The result is Ms. Baross Goes to Cuba. The struggles, the joys, the color and music and dancing, these are the experiences Baross uses to paint her word pictures. Then she adds her delightful sketches made along the way. In these short word-and-picture sketches, she takes you behind the scenes of what she saw, heard, tasted, and danced.

Have a brief look inside the book. I think these excerpts will make you want to see more!


Ms. Baross Goes to Cuba

by Jan Baross

“Travel is the best way to stay amazed.”

My dream of Cuba began in 1957 when my parents said, “You can come with us to Cuba or you can go to camp and learn to ride a horse.”

I chose the horse.

They described Cuba as a lush island of spectacular beauty, endless music, and wide open fun. My youthful imagination took it from there.

Then, in 1959, I read about Castro’s revolution. Later, after living through the Cuban missile crisis, I was left with the conflicting impressions of beauty and annihilation. Now, fifty-eight years later, I was going with a troupe of writers to clarify Cuba for myself.

[Continue reading for some excerpts from Ms. Baross Goes to Cuba]


Sketch in Ms. Baross Goes to Cuba - "Mis nietos!"

WiFi Grandma
Hotel Paseo Habana, Vedado, Havana

I join our group on the hotel’s humid veranda where they’re scarfing down free introductory mojitos. I take a sip and nearly choke when an elderly Cuban woman shrieks and clasps her hand to her heart. She stares into a cellphone and shouts.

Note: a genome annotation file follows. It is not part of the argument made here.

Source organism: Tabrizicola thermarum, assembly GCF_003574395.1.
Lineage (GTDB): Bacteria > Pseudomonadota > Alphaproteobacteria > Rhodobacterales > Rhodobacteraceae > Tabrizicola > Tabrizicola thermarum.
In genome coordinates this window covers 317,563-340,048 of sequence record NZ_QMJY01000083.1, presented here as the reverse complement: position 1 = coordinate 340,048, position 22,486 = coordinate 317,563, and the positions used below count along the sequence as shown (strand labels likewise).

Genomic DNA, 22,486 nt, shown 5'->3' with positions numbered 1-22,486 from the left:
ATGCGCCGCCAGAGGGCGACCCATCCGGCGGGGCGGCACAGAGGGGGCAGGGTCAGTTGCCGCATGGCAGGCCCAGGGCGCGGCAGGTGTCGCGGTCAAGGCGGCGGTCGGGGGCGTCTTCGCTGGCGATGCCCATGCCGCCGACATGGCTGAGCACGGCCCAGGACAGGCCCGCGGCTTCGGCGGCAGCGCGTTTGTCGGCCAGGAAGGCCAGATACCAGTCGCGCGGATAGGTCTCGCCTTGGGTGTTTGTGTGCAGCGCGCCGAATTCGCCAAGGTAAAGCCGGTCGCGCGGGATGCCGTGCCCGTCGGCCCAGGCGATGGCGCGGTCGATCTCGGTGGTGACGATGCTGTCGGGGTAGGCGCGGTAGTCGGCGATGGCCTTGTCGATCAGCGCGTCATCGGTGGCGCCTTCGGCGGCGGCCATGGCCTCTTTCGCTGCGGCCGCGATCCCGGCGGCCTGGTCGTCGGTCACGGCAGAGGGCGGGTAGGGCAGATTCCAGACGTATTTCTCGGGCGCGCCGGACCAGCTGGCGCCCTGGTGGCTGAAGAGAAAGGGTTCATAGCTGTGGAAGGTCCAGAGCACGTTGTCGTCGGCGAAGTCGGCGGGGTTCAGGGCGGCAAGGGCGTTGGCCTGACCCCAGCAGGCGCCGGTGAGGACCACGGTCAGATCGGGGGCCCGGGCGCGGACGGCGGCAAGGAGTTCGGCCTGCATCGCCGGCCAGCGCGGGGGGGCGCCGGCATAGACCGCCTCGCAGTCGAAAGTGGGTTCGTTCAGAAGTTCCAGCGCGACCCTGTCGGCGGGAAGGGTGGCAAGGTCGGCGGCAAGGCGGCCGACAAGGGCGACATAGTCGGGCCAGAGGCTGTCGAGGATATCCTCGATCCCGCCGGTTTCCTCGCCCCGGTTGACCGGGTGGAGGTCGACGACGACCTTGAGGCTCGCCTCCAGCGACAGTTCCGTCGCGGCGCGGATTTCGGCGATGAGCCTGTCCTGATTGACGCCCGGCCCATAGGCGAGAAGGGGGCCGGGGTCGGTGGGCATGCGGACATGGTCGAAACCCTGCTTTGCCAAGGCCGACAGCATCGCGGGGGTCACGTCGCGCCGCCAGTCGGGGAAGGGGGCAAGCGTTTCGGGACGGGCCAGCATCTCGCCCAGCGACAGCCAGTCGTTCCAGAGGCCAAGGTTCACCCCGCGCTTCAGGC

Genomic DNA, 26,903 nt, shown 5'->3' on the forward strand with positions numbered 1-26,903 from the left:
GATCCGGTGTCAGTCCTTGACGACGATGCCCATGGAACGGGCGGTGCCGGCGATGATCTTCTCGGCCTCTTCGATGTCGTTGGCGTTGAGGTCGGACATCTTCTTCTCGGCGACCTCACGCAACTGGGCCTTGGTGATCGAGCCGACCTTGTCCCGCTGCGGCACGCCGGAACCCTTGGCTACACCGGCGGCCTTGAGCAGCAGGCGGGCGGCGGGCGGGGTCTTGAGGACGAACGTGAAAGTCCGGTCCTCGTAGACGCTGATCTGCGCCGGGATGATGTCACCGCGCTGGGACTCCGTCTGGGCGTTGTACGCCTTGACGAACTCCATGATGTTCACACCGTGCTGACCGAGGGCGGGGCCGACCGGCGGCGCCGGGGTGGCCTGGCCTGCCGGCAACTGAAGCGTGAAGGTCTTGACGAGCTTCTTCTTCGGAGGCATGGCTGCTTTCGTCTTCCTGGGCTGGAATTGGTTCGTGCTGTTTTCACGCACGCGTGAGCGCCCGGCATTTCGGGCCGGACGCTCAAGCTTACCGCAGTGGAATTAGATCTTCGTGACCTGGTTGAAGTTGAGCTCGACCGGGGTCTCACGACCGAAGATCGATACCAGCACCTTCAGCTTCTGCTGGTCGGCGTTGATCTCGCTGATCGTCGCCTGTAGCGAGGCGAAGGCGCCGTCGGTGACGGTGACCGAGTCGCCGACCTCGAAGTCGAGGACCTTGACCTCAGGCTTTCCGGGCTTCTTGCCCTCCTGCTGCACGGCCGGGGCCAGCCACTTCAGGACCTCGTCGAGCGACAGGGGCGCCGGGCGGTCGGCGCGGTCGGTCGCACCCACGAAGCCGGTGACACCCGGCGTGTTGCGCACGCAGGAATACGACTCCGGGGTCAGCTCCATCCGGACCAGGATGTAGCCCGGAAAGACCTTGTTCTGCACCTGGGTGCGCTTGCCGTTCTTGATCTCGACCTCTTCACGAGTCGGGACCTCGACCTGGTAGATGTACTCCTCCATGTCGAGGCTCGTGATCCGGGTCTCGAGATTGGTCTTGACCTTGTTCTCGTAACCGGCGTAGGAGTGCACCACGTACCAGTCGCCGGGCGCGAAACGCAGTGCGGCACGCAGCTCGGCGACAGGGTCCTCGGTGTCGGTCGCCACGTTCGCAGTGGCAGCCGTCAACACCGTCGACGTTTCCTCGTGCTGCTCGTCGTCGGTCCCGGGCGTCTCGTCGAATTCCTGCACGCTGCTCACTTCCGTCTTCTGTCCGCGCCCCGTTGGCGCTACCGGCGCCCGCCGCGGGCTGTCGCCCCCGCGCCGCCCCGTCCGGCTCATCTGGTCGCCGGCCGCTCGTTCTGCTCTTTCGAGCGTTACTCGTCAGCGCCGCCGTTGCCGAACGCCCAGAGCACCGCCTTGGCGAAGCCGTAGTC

“Mis nietos! Yo no puedo creer! Te amo!” (“My grandchildren! I can’t believe it! I love you!”)

Apparently Grandma is viewing her grandchildren in the United States for the first time. When they answer on the speakerphone, their little voices yell, “Te amo, abuela!” (I love you, grandma!)

The old woman bursts into tears and then delighted laughter.

[Continue reading for more excerpts from Ms. Baross Goes to Cuba]


Sketch from Ms. Baross Goes to Cuba - Cubans know how to stroll!

Strolling with Cubans
Havana

The early evening air is soft and warm as I amble past my neighbors.

I love how Cuban men and women carry themselves, as if they know how to have a good time, or have recently had one. Their loud, animated exchanges remind me of Italians. They talk exuberantly in the parallel language of hands. As they pass, they smile and say, “Buenas tardes.”

Their “good evening” doesn’t sound like the Mexican Spanish that I am used to hearing. “Buenas tardes,” becomes “Buen tar,” as though someone is holding onto their tongues. It has a softening effect on their words.

[Continue reading for more excerpts from Ms. Baross Goes to Cuba]


Ms Baross goes dancing with a Cuban - rumba!

Dancing at UNEAC
(The National Union of Writers and Artists of Cuba)